Beyond giving you flexible, granular control of access, this adds an additional layer of protection: Even if a bad actor obtains the username and password to an internal server resource, they will not be able to access it because their device will not be using the assigned VPN server.

7. Encrypt group calls

With remote work comes remote meetings. Make sure you are protecting those meetings.

Wire(new window) is a group audio and video conference platform that utilizes zero-knowledge encryption similar to the model we use in Proton services. It can host up to 100 users in a meeting at the same time. It is independently audited and open source.

8. Protect employee text messages and emails

Remote employees are more likely to text and email each other than in-office employees are. As a business, you need to protect that remote work product too. 

Signal(new window) is considered the most secure messaging app. It end-to-end encrypts one-on-one messages as well as group messages. It works on both Android and Apple phones, as well as Linux and Windows setups.

Proton Mail(new window) is our email service and the largest end-to-end encrypted email provider in the world. It offers advanced features like expiring(new window) and Password-protected Emails(new window), encrypted search(new window), and productivity features like snooze(new window).

Remote employee security checklist

People are usually the weakest link in the security of any system, including your organization’s network. Phishing attacks are designed to take advantage of this fact. To mitigate this, we recommend regular security trainings and reminders.

Below is a security checklist you can share with your employees and modify to suit your workplace as needed.

Use your work device securely

  • Keep non-essential applications off your work device and secure it when not in use, even at home.
  • Lock your device screens with strong passwords any time you are not using them.
  • Report lost or compromised devices immediately to ensure sensitive data is secured.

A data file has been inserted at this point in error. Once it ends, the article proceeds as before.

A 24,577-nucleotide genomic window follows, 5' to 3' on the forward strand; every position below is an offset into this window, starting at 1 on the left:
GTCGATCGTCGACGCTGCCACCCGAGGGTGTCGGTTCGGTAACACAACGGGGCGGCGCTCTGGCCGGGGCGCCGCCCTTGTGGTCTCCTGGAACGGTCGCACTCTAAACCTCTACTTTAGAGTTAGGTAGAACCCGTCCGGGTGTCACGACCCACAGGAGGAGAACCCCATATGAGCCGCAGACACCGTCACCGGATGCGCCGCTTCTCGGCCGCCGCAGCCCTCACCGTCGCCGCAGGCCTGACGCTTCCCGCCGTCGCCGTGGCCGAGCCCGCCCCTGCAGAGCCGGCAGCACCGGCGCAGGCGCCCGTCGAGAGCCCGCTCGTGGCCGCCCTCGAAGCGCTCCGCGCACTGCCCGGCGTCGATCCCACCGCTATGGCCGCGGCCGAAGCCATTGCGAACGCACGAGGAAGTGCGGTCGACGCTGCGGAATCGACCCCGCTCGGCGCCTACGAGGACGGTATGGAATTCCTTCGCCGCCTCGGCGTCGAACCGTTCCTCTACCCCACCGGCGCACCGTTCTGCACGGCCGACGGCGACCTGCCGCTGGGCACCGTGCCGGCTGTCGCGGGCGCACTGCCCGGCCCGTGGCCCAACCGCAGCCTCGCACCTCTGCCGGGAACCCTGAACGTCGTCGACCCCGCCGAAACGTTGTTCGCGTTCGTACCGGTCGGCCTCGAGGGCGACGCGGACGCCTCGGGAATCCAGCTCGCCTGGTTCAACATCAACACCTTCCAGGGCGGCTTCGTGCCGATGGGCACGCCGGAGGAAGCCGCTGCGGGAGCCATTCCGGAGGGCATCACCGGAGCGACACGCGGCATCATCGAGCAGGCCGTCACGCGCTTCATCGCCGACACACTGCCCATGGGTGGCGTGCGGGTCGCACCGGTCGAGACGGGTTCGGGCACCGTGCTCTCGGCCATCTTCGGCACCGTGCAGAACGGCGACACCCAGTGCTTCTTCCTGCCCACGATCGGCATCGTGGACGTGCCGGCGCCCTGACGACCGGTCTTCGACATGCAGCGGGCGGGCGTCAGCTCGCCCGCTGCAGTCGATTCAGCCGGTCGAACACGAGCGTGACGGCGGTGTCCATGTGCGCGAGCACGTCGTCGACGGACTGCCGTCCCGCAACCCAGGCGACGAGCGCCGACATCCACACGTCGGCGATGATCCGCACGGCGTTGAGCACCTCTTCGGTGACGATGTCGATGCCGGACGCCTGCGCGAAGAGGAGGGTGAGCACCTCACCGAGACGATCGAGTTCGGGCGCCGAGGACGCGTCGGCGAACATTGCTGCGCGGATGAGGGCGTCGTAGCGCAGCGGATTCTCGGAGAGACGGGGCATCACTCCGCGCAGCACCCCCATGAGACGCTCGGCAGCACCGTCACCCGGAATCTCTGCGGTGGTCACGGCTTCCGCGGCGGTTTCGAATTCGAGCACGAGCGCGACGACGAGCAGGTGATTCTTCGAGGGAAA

• Turn off Bluetooth if you’re not actively using it.

Data encryption

  • Encrypt the hard drives of your work devices to safeguard sensitive data.
  • Activate encryption systems on Android, iOS, macOS, and Windows devices and securely store the recovery codes.

Encrypted communications

  • Use Proton Mail for private and secure communication.
  • Set expiration dates for sensitive messages to enhance privacy.

Update your software

  • Keep all operating systems, programs, and applications up to date. New software versions often contain patches for security vulnerabilities.

Strong passwords

  • Use strong, unique passwords (at least 16 characters) for each account.
  • Utilize a reputable password manager for password management.

Two-factor authentication

Secure network access

  • Avoid sending sensitive information through unsafe external applications.
  • Connect to your work computer through a VPN with secure protocols for added security.

Secure home WiFi network

  • Change the default password on your home WiFi router to a strong, unique one.
  • Enable encryption, preferably WPA2, on your home WiFi to prevent unauthorized access.

VPN usage

  • Connect to your company’s VPN when accessing company resources.

Video conference security

  • Ensure no sensitive information is visible during video conferences or screen sharing.
  • Password-protect all conference calls to prevent unauthorized access.

Stay alert for social engineering and phishing attacks

  • Never click links, download attachments, or scan QR codes from unknown or unexpected senders.
  • Refrain from sharing screenshots of video conferences or sensitive information on social media.